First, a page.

CricViz Analysis: Andre Russell’s Short Ball Barrage

Ben Jones analyses the opening spell from the Windies all-rounder, which set the tempo for a remarkable day in Nottingham.

T20 does many things brilliantly. It calls for speed of thinking, strategic flexibility, and for players to be adapting on the hoof. It rewards power, skill, physicality. It’s a brilliant format, and cricket is undoubtedly richer for having it.

However, one thing that T20 doesn’t do, is allow you to do the same thing for very long. If you lose your focus and settle into a rhythm, you’ll be punished. Predictability, with bat or with ball, is the cardinal sin of the shortest format.

A case in point; in T20s this year, Andre Russell bowls an average of 16 deliveries per match. Accordingly, he varies his length a lot; 52% short, 16% good length, 32% full. He bowls slower balls 21% of the time, and cutters 40% of the time. He’s constantly shifting, moving the ball into new areas, making it do different things. In T20s you have to stay ahead of the game. In ODIs, not so much – and today Russell showed why the distinction between 20 over and 50 over cricket is still significant.

Pakistan’s innings started shakily with the early wicket of Imam-ul-Haq, but the situation wasn’t terminal. Jason Holder, taking the new ball, had taken some tap from his opening spell. After two overs, the Windies captain removed himself from the attack, and threw the ball to his all-rounder.

Russell’s next 16 balls – his typical allocation in T20s, remember – couldn’t have been more predictable. Every single one of those first 16 balls was dug in short, pitching further than eight metres from the batsman’s stumps. It was the execution of a repetitive plan over 16 balls, doing the same thing over, and over, and over again. He ran in, he bowled a short ball. He ran in again, and bowled another, then did that fourteen more times. Russell wasn’t messing about with variation – he was bowling bouncers, and he was bowling 140kph heat.

Yet that 16 delivery period proved rather effective. Fakhar Zaman, a man not averse to making a splash in ICC tournaments, was pushed back by a 137kph zinger, pushed deep into his crease from where he was able only to cannon the ball back onto his stumps. Proper pace does that. Haris Sohail was deceived by the barrage coming down, and couldn’t judge the bounce. It sparked the collapse that saw Pakistan lose wicket after wicket, haphazardly throwing their bats at bouncers as they zoomed towards their helmets. The compulsive hooking spread like a virus. Pace does that.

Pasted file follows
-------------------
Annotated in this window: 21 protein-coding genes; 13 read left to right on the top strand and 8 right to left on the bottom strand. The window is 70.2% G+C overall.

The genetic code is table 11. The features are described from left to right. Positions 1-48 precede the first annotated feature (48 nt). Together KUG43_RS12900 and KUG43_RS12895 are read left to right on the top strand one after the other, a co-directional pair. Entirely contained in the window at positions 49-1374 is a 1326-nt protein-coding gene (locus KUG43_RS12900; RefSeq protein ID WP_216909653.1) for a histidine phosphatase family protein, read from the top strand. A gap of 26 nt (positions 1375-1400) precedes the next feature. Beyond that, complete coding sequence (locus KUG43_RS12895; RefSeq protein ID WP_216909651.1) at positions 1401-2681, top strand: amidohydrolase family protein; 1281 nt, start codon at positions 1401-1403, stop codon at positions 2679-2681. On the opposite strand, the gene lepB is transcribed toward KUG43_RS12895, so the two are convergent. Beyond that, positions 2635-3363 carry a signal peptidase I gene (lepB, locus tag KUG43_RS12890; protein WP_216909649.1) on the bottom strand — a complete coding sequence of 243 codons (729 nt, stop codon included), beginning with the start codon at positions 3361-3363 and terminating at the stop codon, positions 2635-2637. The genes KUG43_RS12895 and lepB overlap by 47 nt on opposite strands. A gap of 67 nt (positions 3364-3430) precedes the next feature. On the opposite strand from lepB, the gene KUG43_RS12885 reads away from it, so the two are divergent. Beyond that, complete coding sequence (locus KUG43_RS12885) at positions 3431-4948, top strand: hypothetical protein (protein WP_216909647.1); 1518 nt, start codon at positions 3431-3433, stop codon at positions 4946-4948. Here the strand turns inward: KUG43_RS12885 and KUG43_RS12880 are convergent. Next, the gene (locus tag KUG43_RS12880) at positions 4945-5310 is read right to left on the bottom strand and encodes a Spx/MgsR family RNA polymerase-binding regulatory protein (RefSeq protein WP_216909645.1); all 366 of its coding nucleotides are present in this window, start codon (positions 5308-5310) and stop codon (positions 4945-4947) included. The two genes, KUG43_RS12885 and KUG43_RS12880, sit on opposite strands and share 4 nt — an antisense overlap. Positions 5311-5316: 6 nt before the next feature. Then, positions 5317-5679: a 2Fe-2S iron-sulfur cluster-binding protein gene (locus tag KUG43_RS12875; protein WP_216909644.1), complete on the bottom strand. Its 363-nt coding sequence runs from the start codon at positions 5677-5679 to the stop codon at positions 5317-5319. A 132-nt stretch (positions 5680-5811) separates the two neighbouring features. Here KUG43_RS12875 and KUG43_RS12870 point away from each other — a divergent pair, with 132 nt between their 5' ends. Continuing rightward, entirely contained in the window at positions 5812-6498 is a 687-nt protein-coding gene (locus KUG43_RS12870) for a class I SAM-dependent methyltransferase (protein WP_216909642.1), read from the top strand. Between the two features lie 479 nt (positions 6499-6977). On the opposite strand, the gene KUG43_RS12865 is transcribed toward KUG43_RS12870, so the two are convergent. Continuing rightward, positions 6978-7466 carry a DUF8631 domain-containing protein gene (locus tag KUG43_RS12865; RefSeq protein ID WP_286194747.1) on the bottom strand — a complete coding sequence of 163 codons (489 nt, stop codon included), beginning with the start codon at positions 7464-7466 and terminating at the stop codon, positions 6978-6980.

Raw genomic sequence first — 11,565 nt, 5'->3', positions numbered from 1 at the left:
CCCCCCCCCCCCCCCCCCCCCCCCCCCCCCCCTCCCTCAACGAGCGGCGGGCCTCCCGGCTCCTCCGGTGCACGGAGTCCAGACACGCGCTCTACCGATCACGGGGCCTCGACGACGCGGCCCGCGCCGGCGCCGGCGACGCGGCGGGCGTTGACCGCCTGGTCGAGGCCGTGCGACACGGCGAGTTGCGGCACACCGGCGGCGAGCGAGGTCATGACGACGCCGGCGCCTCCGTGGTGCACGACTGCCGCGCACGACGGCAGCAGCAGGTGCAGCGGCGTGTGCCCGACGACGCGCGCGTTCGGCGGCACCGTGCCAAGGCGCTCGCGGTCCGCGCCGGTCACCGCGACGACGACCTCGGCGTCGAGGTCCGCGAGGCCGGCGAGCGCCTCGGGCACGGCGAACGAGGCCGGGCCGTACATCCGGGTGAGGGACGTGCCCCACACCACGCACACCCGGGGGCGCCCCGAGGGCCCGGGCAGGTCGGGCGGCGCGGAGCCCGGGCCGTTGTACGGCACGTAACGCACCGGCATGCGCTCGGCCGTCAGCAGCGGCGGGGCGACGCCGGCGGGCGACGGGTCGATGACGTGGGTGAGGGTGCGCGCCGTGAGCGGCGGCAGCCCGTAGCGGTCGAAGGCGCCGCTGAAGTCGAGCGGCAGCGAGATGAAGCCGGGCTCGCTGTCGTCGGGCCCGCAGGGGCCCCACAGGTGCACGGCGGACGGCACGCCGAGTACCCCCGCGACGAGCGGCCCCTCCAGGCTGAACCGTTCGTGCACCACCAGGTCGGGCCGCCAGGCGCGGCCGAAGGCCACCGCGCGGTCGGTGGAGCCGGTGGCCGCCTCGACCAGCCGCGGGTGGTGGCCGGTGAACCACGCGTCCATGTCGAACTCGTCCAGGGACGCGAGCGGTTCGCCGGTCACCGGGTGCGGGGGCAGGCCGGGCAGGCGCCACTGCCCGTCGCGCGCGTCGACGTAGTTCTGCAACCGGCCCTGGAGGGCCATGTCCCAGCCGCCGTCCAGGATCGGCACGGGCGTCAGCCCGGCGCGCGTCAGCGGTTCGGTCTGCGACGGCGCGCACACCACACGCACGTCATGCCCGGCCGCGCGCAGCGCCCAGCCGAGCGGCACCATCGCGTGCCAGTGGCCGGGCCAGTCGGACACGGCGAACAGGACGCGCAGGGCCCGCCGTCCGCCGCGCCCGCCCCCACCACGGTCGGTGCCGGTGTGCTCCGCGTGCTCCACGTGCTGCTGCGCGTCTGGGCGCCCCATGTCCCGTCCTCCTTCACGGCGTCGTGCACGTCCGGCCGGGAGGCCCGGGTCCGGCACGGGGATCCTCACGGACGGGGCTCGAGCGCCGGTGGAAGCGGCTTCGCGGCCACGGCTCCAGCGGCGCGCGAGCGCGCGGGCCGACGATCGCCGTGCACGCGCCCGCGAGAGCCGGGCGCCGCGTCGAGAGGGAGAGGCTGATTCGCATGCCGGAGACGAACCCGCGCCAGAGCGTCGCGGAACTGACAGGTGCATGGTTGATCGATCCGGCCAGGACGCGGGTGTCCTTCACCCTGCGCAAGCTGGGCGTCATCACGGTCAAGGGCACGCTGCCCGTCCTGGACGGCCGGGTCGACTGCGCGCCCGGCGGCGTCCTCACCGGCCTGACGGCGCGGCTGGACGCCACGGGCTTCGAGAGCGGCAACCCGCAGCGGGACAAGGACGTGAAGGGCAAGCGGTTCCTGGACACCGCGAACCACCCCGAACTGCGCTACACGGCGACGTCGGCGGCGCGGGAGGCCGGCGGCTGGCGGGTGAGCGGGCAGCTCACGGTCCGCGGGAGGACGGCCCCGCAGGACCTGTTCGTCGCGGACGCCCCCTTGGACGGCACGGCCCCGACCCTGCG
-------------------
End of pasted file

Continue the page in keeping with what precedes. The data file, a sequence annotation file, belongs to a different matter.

It really was proper pace as well, and pace that Russell’s never found before. He was finding an extra gear, in terms of the raw speed he’s capable of generating; 39% of the balls Russell bowled today were over 140kph, the most he’s ever recorded in an ODI, and the most of the five West Indian seamers on show at Trent Bridge. For a man whose bowling is rarely given centre stage, that’s some statement to make with your opening three overs in the biggest tournament in the world. It broke Pakistan’s spirit, and they were bundled out for 105. The chase last 64 minutes.

ODI woes are nothing new for this iteration of Pakistan’s white ball side, but for Russell, this felt like a departure. It’s hard to call a spell consisting almost entirely of bouncers ‘sophisticated’, but it was a version of Russell we’ve not seen in a West Indian shirt for a long time. This was him showing that, given the room, his skills aren’t limited just to T20 cricket, but can influence matches in a more traditional manner as well. Given 16 deliveries, he is capable of doing more than simply cycling through the variations. Today’s spell was – whisper it – the sort of spell that could take wickets in Test matches. This wasn’t the franchise inflected ‘Dre Russ’; this was Andre Russell, new ball enforcer.

The 94% short balls that he sent down (the only variation a snorting yorker that almost snared Sarfaraz Ahmed first ball) is the most he’s ever done in an ODI. Today, given the knowledge that he had plenty more overs to play with, Russell had time to try a tactic for a chunk of time, to not be concerned about predictability.

The story of the day – inherent behind Russell’s performance – was that West Indies are here in England to compete. Their batting line-up is brutal, but their attack was considered suspect before the tournament began. Today was a loud, unequivocal statement to the contrary. It made it clear that Holder (is there a more admirable captain in international cricket?) is still capable of getting the best out of men like Russell, men with talents and reputations formed in shorter formats. If Shimron Hetmyer, Nicholas Pooran, Carlos Brathwaite, and Oshane Thomas can follow Russell’s lead, and successfully adapt their skills to a 50 over contest, then this squad has as much ability as any other. If they can do that, then this West Indies team could do something special.

Ben Jones is an analyst at CricViz.

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  1. […] Remarkably, Russell’s first 16 deliveries were short balls — pitching more than 8m from the batsman’s stumps, according to Ben Jones of CricViz. […]

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